Finally, plaintiff urges upon us the doctrine of enhanced injury. We believe, however, that the district court correctly determined that the doctrine of enhanced injury was not applicable here.
Plaintiff argues that the concept of "enhanced injury" is merely an extension of the concept of proximate cause. Since Zigler's injuries would have been minor or nonexistent if there had been an adequate barrier, then the lack of a barrier was the proximate cause of his death. She analogizes the enhanced injury concept to the principles inherent in the last clear chance doctrine, describing Zigler's conduct as at most a remote cause, and the lack of a proper barrier as the proximate cause--it being reasonably foreseeable that someone would fall if the only protection was a single strand of rope.
The "enhanced risk" concept in Indiana law finds its clearest expression in product liability cases. Since Huff v. White Motor Corp., 565 F.2d 104 (7th Cir.1977), a manufacturer has had a duty to design so as to avoid unreasonable risks when there is a collision. Jackson v. Warrum, 535 N.E.2d 1207, 1215 (Ind.App.1989). Collisions are reasonably foreseeable and the concept recognizes preventable injuries attributable to inadequate design as proximately caused by that defective design. Miller v. Todd, 551 N.E.2d 1139 (Ind.1990). The concept, however, as plaintiff points out, also finds expression in negligence cases. Because collisions are reasonably foreseeable, a defendant is accountable for negligence that enhances the risk of harm upon sudden impact. Harper v. Guarantee Auto Stores, 533 N.E.2d 1258 (Ind.App.1989).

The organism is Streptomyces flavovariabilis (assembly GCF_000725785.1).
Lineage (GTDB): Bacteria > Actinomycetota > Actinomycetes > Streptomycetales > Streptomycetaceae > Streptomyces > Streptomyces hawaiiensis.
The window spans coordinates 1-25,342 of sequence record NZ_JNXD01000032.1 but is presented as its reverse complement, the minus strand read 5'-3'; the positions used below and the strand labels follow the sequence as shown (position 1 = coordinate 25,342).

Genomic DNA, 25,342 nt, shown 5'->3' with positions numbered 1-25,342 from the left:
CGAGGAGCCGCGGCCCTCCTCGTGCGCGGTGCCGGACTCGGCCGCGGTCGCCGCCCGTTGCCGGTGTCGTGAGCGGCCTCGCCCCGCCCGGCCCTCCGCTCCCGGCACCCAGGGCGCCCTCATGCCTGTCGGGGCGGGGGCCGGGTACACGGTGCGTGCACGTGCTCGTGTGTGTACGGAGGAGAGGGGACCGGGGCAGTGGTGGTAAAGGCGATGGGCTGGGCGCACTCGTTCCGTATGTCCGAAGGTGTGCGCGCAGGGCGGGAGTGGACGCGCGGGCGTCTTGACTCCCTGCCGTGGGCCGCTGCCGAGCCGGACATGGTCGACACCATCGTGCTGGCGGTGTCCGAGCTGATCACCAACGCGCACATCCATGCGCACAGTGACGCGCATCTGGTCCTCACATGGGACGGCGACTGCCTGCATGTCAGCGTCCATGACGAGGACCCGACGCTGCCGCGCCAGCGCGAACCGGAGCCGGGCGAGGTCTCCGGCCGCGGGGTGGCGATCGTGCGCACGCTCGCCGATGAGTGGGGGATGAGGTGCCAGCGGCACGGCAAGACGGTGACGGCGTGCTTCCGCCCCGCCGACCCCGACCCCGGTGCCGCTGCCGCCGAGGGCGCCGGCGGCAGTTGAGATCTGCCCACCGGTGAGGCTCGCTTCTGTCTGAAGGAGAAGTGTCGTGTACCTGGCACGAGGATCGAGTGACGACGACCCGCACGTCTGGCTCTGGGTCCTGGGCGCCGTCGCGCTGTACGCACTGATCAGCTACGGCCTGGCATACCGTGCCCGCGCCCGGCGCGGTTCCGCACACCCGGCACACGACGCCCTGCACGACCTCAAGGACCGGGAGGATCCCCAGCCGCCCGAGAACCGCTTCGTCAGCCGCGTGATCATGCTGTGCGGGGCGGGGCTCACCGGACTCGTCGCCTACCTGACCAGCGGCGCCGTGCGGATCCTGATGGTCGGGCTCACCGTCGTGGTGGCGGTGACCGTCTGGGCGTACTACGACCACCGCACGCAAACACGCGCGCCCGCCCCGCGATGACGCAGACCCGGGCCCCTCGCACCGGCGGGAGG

In that case, however, there was no basis for charging the plaintiff with any negligence and, if there had been, comparative fault would have applied. Here we are controlled by the "all-or-nothing" rule of contributory negligence, with its limited exceptions to the bar against recovery. See Roggow v. Mineral Processing Corp., 698 F.Supp. 1441 (S.D.Ind.1988), aff'd 894 F.2d 246 (7th Cir.1990). Neither the last clear chance doctrine nor superseding and intervening cause are applicable here because Zigler's peril was not compounded by the government's subsequent negligence. Both the government's negligence and the decedent's contributory negligence were concurrent contributing causes for the fatal accident, and that, unfortunately for plaintiff, bars recovery.
The Honorable James B. Moran, Chief Judge of the United States District Court for the Northern District of Illinois, is sitting by designation